I have a great fascination with the Book of Revelation. I have ever since I was a child. The movie “The 7th Sign” came on television and I wanted to watch it but my mother said no and told me to read the Book of Revelation instead. I have been reading it ever since.
I probably have more commentaries on the Revelation than any other book of the Bible (well… perhaps I have more on Romans but it’s debatable!). I even taught through it once on the Bible Institute level. It has a special place in my heart. No matter what your eschatological schema it is a tremendous message of perseverance and hope for the believer in Jesus Christ.
Now, I am a dispensationalist. I believe in a pre-tribulational, premillennial return of Christ. Yet, over the years I have been departing from the sensational approach to “charting the end times” and other such things.
When I was in Seminary we had to preach a graduating senior sermon. I chose Revelation 4 (and was told I was the only graduate who ever preached out of Revelation). As I was studying it out, I was amazed at the intricacies of the passage. It has incredible imagery that can be mined for centuries! Yet, I sort of had an “ah-ha” moment as I studied the text. I realized the message of the passage was that God was glorious (check it out for yourself). I thought, maybe if I missed the forest for the trees in this passage then maybe I missed it throughout Revelation!
With this new approach in mind (without throwing away my dispensational framework… sorry all you covenant theologians out there!) I planned on preaching through Revelation when I took my last charge as Interim Pastor at Grace Baptist Church in Dartmouth, Nova Scotia. I told someone I was preaching through Revelation and they said, “how can you preach through Revelation? I can understand teaching through it… but preaching through it?” I think his question is reflective of many who “miss the point” of Revelation.
Here’s the kicker. When we get so focused on all the little details (what is the rainbow under the throne, etc.) we miss the big picture. The big picture is that Revelation teaches us more about God than it really does about the end times. Go ahead, try it. Read through Revelation with the picture in mind that it teaches us most about who God is. Take notes. What does each passage teach you about God? When I preached through Revelation to my people we had an incredible time basking in the glory of the Triune God. There is an amazing amount of application in Revelation when we realize it teaches us about God and our response to Him!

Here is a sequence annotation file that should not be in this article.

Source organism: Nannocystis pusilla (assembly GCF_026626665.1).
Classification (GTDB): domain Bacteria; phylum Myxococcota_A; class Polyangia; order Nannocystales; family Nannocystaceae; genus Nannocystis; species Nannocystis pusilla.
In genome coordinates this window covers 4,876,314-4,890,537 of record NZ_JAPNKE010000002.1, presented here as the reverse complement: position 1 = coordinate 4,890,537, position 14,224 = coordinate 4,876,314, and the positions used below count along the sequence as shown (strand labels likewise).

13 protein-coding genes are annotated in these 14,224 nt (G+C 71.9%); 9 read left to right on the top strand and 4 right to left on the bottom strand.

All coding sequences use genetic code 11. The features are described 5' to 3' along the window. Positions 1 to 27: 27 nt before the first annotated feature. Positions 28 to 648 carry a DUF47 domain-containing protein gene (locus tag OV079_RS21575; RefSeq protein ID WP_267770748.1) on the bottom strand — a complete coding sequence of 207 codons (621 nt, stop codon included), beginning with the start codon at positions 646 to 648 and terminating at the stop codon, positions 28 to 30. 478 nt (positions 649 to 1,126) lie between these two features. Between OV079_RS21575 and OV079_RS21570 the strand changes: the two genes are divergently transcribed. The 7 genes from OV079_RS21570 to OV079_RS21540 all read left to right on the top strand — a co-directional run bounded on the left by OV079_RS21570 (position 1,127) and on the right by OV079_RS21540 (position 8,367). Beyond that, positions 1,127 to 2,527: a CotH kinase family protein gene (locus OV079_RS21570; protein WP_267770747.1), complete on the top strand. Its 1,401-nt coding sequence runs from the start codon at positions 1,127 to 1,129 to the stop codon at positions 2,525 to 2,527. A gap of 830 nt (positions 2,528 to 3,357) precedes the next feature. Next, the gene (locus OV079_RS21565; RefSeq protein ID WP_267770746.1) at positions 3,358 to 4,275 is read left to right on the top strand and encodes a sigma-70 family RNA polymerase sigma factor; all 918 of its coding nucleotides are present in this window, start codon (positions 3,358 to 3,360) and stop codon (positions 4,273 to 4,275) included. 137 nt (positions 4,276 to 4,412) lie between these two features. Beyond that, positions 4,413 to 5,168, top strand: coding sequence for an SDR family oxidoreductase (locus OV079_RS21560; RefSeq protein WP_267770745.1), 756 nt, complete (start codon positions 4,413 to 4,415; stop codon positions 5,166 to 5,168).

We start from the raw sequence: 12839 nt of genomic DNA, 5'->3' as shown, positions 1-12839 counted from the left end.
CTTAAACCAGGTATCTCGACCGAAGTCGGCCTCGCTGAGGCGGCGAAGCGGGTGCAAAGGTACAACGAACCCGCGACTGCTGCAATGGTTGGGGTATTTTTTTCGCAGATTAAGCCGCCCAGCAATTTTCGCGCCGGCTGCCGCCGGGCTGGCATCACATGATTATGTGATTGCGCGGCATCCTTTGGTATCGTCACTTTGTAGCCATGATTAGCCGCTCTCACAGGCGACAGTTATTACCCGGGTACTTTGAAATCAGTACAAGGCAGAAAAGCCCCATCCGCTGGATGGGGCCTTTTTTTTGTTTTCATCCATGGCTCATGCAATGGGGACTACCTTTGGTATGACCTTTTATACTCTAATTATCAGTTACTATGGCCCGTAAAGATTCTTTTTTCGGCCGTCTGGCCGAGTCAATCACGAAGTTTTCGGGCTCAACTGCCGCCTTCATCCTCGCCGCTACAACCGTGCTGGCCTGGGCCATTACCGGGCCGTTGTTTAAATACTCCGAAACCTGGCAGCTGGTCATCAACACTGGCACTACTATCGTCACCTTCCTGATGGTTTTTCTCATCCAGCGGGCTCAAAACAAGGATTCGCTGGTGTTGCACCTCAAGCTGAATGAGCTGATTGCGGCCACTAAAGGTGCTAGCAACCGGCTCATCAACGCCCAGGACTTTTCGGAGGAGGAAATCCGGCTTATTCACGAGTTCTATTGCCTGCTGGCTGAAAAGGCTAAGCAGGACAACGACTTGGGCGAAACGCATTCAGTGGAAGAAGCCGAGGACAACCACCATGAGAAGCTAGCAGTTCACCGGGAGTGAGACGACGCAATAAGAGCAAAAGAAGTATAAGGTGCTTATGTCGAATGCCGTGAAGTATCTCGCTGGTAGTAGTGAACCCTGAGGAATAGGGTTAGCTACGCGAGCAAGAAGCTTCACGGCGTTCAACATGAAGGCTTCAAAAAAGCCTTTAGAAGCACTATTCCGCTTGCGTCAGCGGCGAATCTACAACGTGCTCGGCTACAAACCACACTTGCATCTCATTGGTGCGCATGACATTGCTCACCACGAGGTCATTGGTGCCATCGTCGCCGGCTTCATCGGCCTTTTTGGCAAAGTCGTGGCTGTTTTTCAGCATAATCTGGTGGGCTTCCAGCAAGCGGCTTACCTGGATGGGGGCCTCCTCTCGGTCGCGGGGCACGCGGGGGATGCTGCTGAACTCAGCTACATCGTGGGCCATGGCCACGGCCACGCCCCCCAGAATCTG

So, read Revelation with the big picture in view. Read it knowing that it is a message about the Great God of the Universe and how we are to live in light of who He is! Now, I have not given up my dispensationalism or my eschatological framework. But, I have a new approach when I read my favourite book of the Bible. I read it knowing that I am coming face to face with the Sovereign Glorious God of the Bible and that I must live in fear and service to Him until He calls me home!
Remember, Revelation is more about God than it is about the end-times!
My inaugural address at the Great White Throne Judgment of the Dead, after I have raptured out billions!
Read My Inaugural Address
Uh… creepy… and thoroughly anti-biblical.
Excellent comment, Allen. Just ignore the alien – he posted that message again and again on my earlier blog, despite getting deleted…
Thanks for the heads up. You’d think people could actually contribute like normal people.
Great piece on Revelation.
I’ve never thought of reading the Book through those lenses, but I shall endeavor to.
Like you, the Book of Revelation is my favorite book in the Bible. :)
I am glad you enjoyed the post on Revelation. I don’t think what I said is unique to me but it was revelatory to me! I hope it helps you in your study of Revelation! Preach it brother!